How does Margin Lending work In The Cryptocurrency Market?


Introduction

Some people don’t invest because they have limited capital. But do you know that there is an option called “Margin Lending” that allows you to invest? If you ask retail investors how they invest with little money, you will find that they are investing by lending funds from the broker.

However, the risks involved in margin lending is high, so it’s better to avoid going for it if you are a beginner. More importantly, if you are interested in cryptocurrencies, then understand the concept of margin lending before you take money from your broker.

Margin Lending in Crypto

How do you take a loan from a bank or any lender? You keep some of your property as collateral to get the loan, right? Similarly, margin lending is a similar concept used in the investment space. Here you bring money from someone by keeping your holdings as collateral in the same exchange. It’s also the same in the crypto exchanges.

It may sound interesting, but you need to understand it properly because they come with some potential risks. Note, all crypto exchanges don’t provide you a margin for investing in cryptocurrencies. Moreover, crypto exchanges don’t provide lending for every type of cryptocurrency. Learn about Bitcoin investing by  visit here at this page. 

Before you take margin from any exchange, you need to understand what crypto margin lending is?

How Crypto Margin Lending Works?

Crypto margin lending works via crypto exchanges. Crypto exchanges connect two parties; (1) who wants to borrow cryptocurrency and get more exposure, with (2) who have holdings of cryptocurrencies but they want to earn interest on their holdings.

So, the crypto exchange offers options to the borrowers to make deals with lenders by keeping their shares or coins as collateral. The margin varies between 1x to 100x, and the crypto exchange decides it.

If the borrower fails to cover the margin limit, the exchange ensures that the lender gets back all their lending by liquidating the collateral of the borrower. The exchange uses the Loan to Value ratio to calculate the margin limit. The margin limit is generally 70%, but the limit can be adjusted.

LVR

The following formula calculates the loan to value ratio or simply LVR:

LVR= loan amount/ total portfolio value.

Now, you can understand the LVR through a simple example. Assume that you hold different cryptocurrencies worth $10,000. Now, you want to borrow $5,000 from your exchange, and the collateral limit is 70%.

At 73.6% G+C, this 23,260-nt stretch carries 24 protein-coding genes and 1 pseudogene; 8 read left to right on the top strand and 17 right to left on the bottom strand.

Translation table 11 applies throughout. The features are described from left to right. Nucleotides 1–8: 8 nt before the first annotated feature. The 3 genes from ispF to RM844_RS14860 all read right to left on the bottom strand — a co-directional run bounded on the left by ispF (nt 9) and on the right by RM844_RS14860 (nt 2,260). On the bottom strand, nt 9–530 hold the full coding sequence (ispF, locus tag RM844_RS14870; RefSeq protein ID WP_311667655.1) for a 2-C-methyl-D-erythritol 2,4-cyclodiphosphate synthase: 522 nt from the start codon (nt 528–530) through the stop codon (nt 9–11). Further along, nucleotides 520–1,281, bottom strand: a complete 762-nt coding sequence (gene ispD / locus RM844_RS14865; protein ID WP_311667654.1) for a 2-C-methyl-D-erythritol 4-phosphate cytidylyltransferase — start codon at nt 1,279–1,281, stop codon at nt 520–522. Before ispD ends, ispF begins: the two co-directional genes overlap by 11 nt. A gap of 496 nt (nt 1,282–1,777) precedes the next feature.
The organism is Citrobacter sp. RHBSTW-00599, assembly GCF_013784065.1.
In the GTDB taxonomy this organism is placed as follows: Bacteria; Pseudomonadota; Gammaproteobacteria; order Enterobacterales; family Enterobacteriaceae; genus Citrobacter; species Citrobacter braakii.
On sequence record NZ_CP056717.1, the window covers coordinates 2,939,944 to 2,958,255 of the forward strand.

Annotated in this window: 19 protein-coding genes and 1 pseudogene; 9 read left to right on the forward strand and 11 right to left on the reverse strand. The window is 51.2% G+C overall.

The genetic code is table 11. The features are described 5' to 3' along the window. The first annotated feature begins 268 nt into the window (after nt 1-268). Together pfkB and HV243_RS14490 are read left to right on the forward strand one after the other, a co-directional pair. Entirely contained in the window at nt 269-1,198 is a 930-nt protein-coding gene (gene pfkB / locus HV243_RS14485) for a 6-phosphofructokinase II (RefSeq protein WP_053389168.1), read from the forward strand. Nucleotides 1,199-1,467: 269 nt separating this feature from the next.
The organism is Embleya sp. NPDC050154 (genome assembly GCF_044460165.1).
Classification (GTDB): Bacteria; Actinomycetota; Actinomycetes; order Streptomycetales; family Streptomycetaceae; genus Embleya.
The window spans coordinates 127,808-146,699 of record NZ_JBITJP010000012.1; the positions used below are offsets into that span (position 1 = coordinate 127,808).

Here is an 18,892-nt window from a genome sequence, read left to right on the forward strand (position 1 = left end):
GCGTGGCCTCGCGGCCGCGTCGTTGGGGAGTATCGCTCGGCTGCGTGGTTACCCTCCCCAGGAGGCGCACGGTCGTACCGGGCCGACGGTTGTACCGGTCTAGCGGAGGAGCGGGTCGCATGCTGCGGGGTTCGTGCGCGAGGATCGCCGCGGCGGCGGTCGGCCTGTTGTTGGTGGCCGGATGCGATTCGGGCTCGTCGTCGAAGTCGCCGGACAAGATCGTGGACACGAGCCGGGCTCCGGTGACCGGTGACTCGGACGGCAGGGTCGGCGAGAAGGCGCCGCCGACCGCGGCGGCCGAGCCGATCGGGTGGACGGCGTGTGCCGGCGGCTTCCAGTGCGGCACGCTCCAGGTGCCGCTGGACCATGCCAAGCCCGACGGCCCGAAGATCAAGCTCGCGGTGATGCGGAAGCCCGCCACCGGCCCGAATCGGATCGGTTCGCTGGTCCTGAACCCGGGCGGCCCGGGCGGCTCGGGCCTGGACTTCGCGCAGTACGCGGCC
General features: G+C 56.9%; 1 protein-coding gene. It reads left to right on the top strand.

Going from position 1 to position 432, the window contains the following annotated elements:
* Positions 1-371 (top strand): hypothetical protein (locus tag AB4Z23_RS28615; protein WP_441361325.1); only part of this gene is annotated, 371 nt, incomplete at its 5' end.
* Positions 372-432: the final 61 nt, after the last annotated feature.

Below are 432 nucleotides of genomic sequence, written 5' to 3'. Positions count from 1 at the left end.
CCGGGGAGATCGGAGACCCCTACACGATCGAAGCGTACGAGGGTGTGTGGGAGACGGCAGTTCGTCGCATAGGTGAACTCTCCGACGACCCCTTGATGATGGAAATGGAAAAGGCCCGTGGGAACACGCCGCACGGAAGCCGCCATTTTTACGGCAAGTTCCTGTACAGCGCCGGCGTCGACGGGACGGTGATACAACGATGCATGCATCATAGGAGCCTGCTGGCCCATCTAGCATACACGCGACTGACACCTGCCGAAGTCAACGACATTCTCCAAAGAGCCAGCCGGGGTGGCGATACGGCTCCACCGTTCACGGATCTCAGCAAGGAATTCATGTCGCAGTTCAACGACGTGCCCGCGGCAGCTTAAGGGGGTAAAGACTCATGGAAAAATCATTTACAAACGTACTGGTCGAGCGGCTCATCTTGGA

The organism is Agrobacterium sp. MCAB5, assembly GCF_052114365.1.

If you borrow more money, your LVR will grow, and if the value of any of your holdings goes down, the LVR will also grow up. So, you have these two factors to consider while calculating the LVR. So, when the total value falls below your maximum margin limit, there will be a margin call. Now, let’s know what a margin call is?

Margin Call

It’s a notification that you get when your margin limit is approaching the maximum limit. However, you don’t get any margin call in crypto investment; your total funds will be sold once the maximum limit reaches. Therefore, you need to be careful before opting for margin lending while investing in cryptocurrencies. Read on to know the risks involved in crypto margin lending.

Crypto Margin Lending Risks

Usually, margin lending has a very low risk on the lender, but it’s riskier for the borrower. The only risk is a lender cannot contact the borrower to lower the LVR. On the other hand, the borrower will lose more than the original investment if the market goes down.

Final Thoughts

Now that you understand margin lending ensure that you have enough understanding and can afford the risk. If you are starting with cryptocurrency trading, it’s better to avoid using margin lending. Once you are good at managing your fund, you can go for margin lending though I recommend avoiding them.

Jeff Campbell

Jeff Campbell is a husband, father, martial artist, budget-master, Disney-addict, musician, and recovering foodie having spent over 2 decades as a leader for Whole Foods Market. Click to learn more about me

Recent Posts